Energy for Growth Hub
Memo Oct 13, 2021

The African Energy Transition Debate

What does the global race to ‘net-zero’ mean for Nigeria?

The energy transition challenge facing African countries is both daunting and unique — prompting debate over what the race to ‘net-zero’ will mean for them. Per capita energy consumption across Africa is generally low, but must increase rapidly to accommodate population growth and power economic expansion. African countries have opportunities to minimize the high-carbon choices made by more advanced economies, but clean energy investment is lagging. While emerging economies account for two-thirds of the world’s population, they attract only one-fifth of investments in clean energy.

Nigeria’s energy mix and emissions profile

Nigeria is a globally recognized energy giant, richly endowed with oil and gas reserves — but over a third of the population lacks access to electricity. Grid-tied electricity generation is largely thermal-based, with about 80% of power capacity fueled by gas.1 In 2018, approximately 18% of electricity came from hydropower, the largest source of low-carbon energy in Nigeria’s power mix. Non-hydro renewables currently play a small role, mostly in rural areas with limited access to the grid.

Nigeria’s emissions (excluding those from land use) increased by 11% between 1990 – 2017.2 In 2015, the country was the world’s 17th highest greenhouse gas (GHG) emitter, and Africa’s secondhighest.3 Per capita emissions in 2017 were 1.52 tonnes of CO2 e.4

FIGURE 1: Comparing Nigeria’s 2017 emissions to the rest of the world

Source: World Bank Development Indicators, 2017.

FIGURE 2: Nigeria’s 2019 emissions by sector

Source: Enerdata5

Nigeria is also Africa’s most populous nation, and is expected to become the world’s third most populous country by 2050. A growing population and rising incomes will likely push energy usage higher, and increase GHGs.

Ongoing efforts to reduce emissions

Despite Nigeria’s negligible per capita contribution to global GHG, the country is undertaking several emission reduction measures. Under the Paris Agreement, Nigeria pledged to reduce GHG by 20% from business-as-usual projections in 2030, and by 45% conditional to international support. To date:

  • In 2020, the government launched the ‘Solar Power Naija Initiative’ to deploy solar home systems to 5 million households by 2023.
  • Through the ‘Nigerian Electrification Project,’ the Rural Electrification Agency has deployed 497kW through mini-grids and 71,737kW through solar home systems.
  • The private sector and several state governments are developing business models for electric vehicles and evaluating market readiness.
  • In 2016, the federal government launched the Nigerian Gas Flare Commercialization Programme. As of June 2021, the program has awarded 45 licenses to commercialize gas that would otherwise be flared.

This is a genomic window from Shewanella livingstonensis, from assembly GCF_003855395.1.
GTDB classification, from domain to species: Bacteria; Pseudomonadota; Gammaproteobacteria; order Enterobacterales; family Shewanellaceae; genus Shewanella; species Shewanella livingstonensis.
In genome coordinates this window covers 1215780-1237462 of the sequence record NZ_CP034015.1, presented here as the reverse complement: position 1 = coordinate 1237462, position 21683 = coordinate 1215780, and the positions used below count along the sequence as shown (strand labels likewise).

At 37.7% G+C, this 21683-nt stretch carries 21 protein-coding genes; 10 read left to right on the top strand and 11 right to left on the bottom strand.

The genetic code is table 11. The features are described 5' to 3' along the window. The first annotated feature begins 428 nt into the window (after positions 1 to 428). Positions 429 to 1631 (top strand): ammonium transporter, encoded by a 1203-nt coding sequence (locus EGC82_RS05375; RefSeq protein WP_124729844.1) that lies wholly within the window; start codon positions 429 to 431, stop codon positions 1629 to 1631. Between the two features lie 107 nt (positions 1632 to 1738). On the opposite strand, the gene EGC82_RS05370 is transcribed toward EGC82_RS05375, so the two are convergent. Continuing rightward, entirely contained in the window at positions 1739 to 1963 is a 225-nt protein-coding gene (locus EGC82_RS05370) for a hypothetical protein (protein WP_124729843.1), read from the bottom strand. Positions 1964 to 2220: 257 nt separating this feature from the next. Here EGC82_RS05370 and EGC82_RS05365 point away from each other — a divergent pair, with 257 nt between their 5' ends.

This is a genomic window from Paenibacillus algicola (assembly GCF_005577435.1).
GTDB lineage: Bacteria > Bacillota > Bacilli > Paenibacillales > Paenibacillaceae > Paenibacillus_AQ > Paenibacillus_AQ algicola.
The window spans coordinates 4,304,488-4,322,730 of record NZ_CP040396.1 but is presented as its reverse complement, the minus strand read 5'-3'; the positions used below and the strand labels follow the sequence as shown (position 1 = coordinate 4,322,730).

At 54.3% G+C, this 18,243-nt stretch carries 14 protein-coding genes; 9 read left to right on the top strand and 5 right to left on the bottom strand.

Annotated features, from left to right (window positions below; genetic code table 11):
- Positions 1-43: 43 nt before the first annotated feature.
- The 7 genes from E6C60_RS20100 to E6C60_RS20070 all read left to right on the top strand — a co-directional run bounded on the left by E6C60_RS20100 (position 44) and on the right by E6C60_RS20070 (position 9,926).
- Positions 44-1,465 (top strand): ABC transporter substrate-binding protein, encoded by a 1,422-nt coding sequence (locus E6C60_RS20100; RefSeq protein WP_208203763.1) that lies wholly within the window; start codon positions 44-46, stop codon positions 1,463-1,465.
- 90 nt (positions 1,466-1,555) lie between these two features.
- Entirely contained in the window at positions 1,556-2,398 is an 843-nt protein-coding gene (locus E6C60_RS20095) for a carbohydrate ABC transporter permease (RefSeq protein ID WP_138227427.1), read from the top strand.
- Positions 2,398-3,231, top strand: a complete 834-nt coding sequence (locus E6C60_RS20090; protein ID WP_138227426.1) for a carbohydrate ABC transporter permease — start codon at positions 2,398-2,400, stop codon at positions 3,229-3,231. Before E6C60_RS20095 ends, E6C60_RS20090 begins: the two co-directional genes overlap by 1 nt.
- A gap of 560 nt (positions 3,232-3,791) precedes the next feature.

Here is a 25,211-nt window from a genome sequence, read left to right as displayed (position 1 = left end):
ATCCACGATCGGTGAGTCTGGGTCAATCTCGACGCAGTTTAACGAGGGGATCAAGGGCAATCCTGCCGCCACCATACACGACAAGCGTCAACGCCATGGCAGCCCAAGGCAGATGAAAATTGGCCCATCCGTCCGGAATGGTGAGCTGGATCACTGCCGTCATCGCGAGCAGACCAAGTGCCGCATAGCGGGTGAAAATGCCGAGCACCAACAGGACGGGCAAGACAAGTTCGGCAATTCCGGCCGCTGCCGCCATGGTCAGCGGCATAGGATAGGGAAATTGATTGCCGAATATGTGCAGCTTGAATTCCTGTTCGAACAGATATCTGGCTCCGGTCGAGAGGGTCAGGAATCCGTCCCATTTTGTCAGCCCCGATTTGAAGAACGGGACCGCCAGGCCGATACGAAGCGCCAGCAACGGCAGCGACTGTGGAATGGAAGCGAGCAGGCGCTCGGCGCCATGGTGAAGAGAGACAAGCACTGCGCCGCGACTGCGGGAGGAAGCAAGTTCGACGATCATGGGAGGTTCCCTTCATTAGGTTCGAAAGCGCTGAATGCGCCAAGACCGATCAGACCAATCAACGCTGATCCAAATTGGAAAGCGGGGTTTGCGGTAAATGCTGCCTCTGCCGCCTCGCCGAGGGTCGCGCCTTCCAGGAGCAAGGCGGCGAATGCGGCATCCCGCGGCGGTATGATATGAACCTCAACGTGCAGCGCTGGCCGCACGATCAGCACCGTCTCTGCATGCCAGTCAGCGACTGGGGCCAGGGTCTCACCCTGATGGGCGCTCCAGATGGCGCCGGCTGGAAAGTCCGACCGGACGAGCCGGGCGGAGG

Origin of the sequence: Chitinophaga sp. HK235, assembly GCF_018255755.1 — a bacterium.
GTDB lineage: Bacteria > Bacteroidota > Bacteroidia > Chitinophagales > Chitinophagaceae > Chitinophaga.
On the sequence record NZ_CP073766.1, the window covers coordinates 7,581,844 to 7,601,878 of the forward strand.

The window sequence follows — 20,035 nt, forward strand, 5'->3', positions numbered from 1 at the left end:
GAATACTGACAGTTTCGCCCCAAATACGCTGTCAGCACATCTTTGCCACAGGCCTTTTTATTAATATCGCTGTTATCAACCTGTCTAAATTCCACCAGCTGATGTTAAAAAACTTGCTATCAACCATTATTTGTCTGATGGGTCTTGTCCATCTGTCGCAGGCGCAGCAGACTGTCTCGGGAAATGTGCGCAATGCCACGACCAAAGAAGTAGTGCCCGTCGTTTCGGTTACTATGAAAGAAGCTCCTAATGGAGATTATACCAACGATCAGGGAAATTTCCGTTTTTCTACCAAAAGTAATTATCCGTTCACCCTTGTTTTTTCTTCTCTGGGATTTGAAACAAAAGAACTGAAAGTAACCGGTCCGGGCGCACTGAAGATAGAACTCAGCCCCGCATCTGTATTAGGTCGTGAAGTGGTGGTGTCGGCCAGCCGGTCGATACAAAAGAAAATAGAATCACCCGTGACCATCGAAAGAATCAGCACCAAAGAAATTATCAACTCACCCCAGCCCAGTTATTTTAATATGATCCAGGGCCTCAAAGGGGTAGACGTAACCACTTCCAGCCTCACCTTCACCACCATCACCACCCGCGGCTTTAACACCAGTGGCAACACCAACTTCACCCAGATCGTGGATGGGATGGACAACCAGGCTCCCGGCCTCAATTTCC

• In 2020, the federal government established the National Gas Expansion Programme to reduce vehicle emissions and improve clean cooking.


The pace at which the country moves toward net-zero remains under debate, especially with the National Assembly’s recent passage of the Petroleum Industry Bill and subsequent assent by the President culminating in the promulgation of the Petroleum Industry Act, 2021. The Act does not propose an outlook on renewable energy development or address the global energy transition.

Nigeria will need to scale up climate action to align with the Paris Agreement. Although the country lacks concrete policies regarding emissions mitigation, its recent initiatives are a commendable step in the right direction. In addition, Nigeria should:

  • Implement a climate mitigation policy framework, either by amending existing laws or introducing new climate-specific policy.
  • Adopt a fair and balanced energy policy approach that diverts revenues generated from fossil fuel investments towards investments in cleaner energy, which over time may outweigh fossil fuel dependence.

Success for Nigeria, and African countries more generally, in achieving net-zero, will depend on 3 key factors:

  1. Maximizing existing clean energy options;
  2. Innovation in advanced technology; and
  3. Reducing fossil fuels while recognizing natural gas as a cleaner transition fuel in areas where cleaner energy cannot be deployed on the scale required.

Ultimately, every country must choose its own energy path based on its specific needs and resources, and the international community must ensure that all countries have the support they need to move forward. The energy transition must be inclusive, equitable and just to secure a clean energy future.


  1. T. Oyewunmi, I. Ehanmo ‘Energy Law and Regulation in Nigeria- Prospects for Reliable Electricity Supply’ in T. Oyewunmi, P.Crossley, F. G. Sourgens, K. Talus ‘Decarbonisation and the Energy Industry- Law, Policy and Regulation in Low-Carbon Energy Markets’ Hart Publishing (November 2020).
  2. Federal Ministry of Environment. (2020). Third National Communication (TNC) of the Federal Republic of Nigeria.
  3. Carbon Brief. August 2020. ‘The Carbon Brief Profile: Nigeria.’
  4. Climate Transparency. 2020. ‘Climate Transparency Report: Nigeria.’
  5.  Enerdata 2020 at